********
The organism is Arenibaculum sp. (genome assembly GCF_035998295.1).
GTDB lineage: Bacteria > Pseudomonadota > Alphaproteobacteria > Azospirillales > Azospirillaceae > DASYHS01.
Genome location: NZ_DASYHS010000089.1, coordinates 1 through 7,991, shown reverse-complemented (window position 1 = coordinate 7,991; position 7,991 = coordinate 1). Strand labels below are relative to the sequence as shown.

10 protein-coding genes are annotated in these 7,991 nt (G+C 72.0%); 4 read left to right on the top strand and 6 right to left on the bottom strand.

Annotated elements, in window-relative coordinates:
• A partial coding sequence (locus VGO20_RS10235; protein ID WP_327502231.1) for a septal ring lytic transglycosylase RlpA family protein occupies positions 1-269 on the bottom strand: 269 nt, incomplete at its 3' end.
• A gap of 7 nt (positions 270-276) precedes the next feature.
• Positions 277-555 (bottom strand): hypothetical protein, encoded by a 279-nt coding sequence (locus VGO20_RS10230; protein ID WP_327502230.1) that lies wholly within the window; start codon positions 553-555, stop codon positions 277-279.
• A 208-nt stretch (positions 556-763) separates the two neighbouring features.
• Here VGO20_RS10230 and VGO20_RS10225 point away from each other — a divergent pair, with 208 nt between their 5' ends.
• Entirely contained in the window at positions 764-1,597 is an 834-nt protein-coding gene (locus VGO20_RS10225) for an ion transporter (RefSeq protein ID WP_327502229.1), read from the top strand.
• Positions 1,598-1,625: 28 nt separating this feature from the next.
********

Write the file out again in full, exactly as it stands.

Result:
The organism is Arenibaculum sp. (genome assembly GCF_035998295.1).
GTDB lineage: Bacteria > Pseudomonadota > Alphaproteobacteria > Azospirillales > Azospirillaceae > DASYHS01.
Genome location: NZ_DASYHS010000089.1, coordinates 1 through 7,991, shown reverse-complemented (window position 1 = coordinate 7,991; position 7,991 = coordinate 1). Strand labels below are relative to the sequence as shown.

10 protein-coding genes are annotated in these 7,991 nt (G+C 72.0%); 4 read left to right on the top strand and 6 right to left on the bottom strand.

Annotated elements, in window-relative coordinates:
• A partial coding sequence (locus VGO20_RS10235; protein ID WP_327502231.1) for a septal ring lytic transglycosylase RlpA family protein occupies positions 1-269 on the bottom strand: 269 nt, incomplete at its 3' end.
• A gap of 7 nt (positions 270-276) precedes the next feature.
• Positions 277-555 (bottom strand): hypothetical protein, encoded by a 279-nt coding sequence (locus VGO20_RS10230; protein ID WP_327502230.1) that lies wholly within the window; start codon positions 553-555, stop codon positions 277-279.
• A 208-nt stretch (positions 556-763) separates the two neighbouring features.
• Here VGO20_RS10230 and VGO20_RS10225 point away from each other — a divergent pair, with 208 nt between their 5' ends.
• Entirely contained in the window at positions 764-1,597 is an 834-nt protein-coding gene (locus VGO20_RS10225) for an ion transporter (RefSeq protein ID WP_327502229.1), read from the top strand.
• Positions 1,598-1,625: 28 nt separating this feature from the next.